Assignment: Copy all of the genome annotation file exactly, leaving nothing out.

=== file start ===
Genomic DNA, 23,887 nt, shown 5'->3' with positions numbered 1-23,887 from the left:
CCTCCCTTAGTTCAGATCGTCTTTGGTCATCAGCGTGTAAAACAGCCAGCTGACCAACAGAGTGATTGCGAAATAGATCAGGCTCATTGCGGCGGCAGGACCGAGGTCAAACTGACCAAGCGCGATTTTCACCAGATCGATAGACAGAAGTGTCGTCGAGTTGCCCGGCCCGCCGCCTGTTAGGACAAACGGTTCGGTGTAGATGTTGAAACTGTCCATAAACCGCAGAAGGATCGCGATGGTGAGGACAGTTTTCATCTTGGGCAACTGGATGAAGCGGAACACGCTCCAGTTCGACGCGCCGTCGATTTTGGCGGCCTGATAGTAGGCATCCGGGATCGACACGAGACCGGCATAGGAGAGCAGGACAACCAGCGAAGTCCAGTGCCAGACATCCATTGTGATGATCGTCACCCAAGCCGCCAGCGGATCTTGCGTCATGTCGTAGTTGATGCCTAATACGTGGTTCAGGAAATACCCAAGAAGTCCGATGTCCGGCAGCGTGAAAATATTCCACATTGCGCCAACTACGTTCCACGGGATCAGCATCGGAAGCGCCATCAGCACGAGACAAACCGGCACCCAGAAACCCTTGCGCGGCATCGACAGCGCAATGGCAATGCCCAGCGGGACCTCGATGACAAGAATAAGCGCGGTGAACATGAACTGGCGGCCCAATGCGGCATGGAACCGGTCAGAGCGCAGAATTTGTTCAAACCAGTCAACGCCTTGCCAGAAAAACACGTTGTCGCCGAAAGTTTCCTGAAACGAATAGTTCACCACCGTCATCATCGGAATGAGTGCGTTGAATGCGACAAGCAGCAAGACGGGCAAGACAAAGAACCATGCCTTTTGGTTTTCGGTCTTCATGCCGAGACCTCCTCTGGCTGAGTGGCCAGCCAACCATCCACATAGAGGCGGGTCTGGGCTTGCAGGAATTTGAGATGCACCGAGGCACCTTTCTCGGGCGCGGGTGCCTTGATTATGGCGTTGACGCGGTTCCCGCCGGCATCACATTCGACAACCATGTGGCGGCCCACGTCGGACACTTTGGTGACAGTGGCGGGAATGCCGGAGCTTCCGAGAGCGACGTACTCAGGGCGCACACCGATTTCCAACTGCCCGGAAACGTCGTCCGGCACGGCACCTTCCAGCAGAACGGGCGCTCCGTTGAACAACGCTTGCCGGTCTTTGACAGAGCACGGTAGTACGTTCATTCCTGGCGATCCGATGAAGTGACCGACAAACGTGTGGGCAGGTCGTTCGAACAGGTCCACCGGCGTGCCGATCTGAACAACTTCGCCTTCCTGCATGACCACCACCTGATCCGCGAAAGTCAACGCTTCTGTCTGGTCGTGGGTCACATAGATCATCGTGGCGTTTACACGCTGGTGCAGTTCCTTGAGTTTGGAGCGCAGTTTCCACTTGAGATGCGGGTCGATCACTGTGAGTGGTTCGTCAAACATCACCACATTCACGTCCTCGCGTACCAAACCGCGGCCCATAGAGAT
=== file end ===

Genomic DNA, 23,887 nt, shown 5'->3' with positions numbered 1-23,887 from the left:
CCTCCCTTAGTTCAGATCGTCTTTGGTCATCAGCGTGTAAAACAGCCAGCTGACCAACAGAGTGATTGCGAAATAGATCAGGCTCATTGCGGCGGCAGGACCGAGGTCAAACTGACCAAGCGCGATTTTCACCAGATCGATAGACAGAAGTGTCGTCGAGTTGCCCGGCCCGCCGCCTGTTAGGACAAACGGTTCGGTGTAGATGTTGAAACTGTCCATAAACCGCAGAAGGATCGCGATGGTGAGGACAGTTTTCATCTTGGGCAACTGGATGAAGCGGAACACGCTCCAGTTCGACGCGCCGTCGATTTTGGCGGCCTGATAGTAGGCATCCGGGATCGACACGAGACCGGCATAGGAGAGCAGGACAACCAGCGAAGTCCAGTGCCAGACATCCATTGTGATGATCGTCACCCAAGCCGCCAGCGGATCTTGCGTCATGTCGTAGTTGATGCCTAATACGTGGTTCAGGAAATACCCAAGAAGTCCGATGTCCGGCAGCGTGAAAATATTCCACATTGCGCCAACTACGTTCCACGGGATCAGCATCGGAAGCGCCATCAGCACGAGACAAACCGGCACCCAGAAACCCTTGCGCGGCATCGACAGCGCAATGGCAATGCCCAGCGGGACCTCGATGACAAGAATAAGCGCGGTGAACATGAACTGGCGGCCCAATGCGGCATGGAACCGGTCAGAGCGCAGAATTTGTTCAAACCAGTCAACGCCTTGCCAGAAAAACACGTTGTCGCCGAAAGTTTCCTGAAACGAATAGTTCACCACCGTCATCATCGGAATGAGTGCGTTGAATGCGACAAGCAGCAAGACGGGCAAGACAAAGAACCATGCCTTTTGGTTTTCGGTCTTCATGCCGAGACCTCCTCTGGCTGAGTGGCCAGCCAACCATCCACATAGAGGCGGGTCTGGGCTTGCAGGAATTTGAGATGCACCGAGGCACCTTTCTCGGGCGCGGGTGCCTTGATTATGGCGTTGACGCGGTTCCCGCCGGCATCACATTCGACAACCATGTGGCGGCCCACGTCGGACACTTTGGTGACAGTGGCGGGAATGCCGGAGCTTCCGAGAGCGACGTACTCAGGGCGCACACCGATTTCCAACTGCCCGGAAACGTCGTCCGGCACGGCACCTTCCAGCAGAACGGGCGCTCCGTTGAACAACGCTTGCCGGTCTTTGACAGAGCACGGTAGTACGTTCATTCCTGGCGATCCGATGAAGTGACCGACAAACGTGTGGGCAGGTCGTTCGAACAGGTCCACCGGCGTGCCGATCTGAACAACTTCGCCTTCCTGCATGACCACCACCTGATCCGCGAAAGTCAACGCTTCTGTCTGGTCGTGGGTCACATAGATCATCGTGGCGTTTACACGCTGGTGCAGTTCCTTGAGTTTGGAGCGCAGTTTCCACTTGAGATGCGGGTCGATCACTGTGAGTGGTTCGTCAAACATCACCACATTCACGTCCTCGCGTACCAAACCGCGGCCCATAGAGAT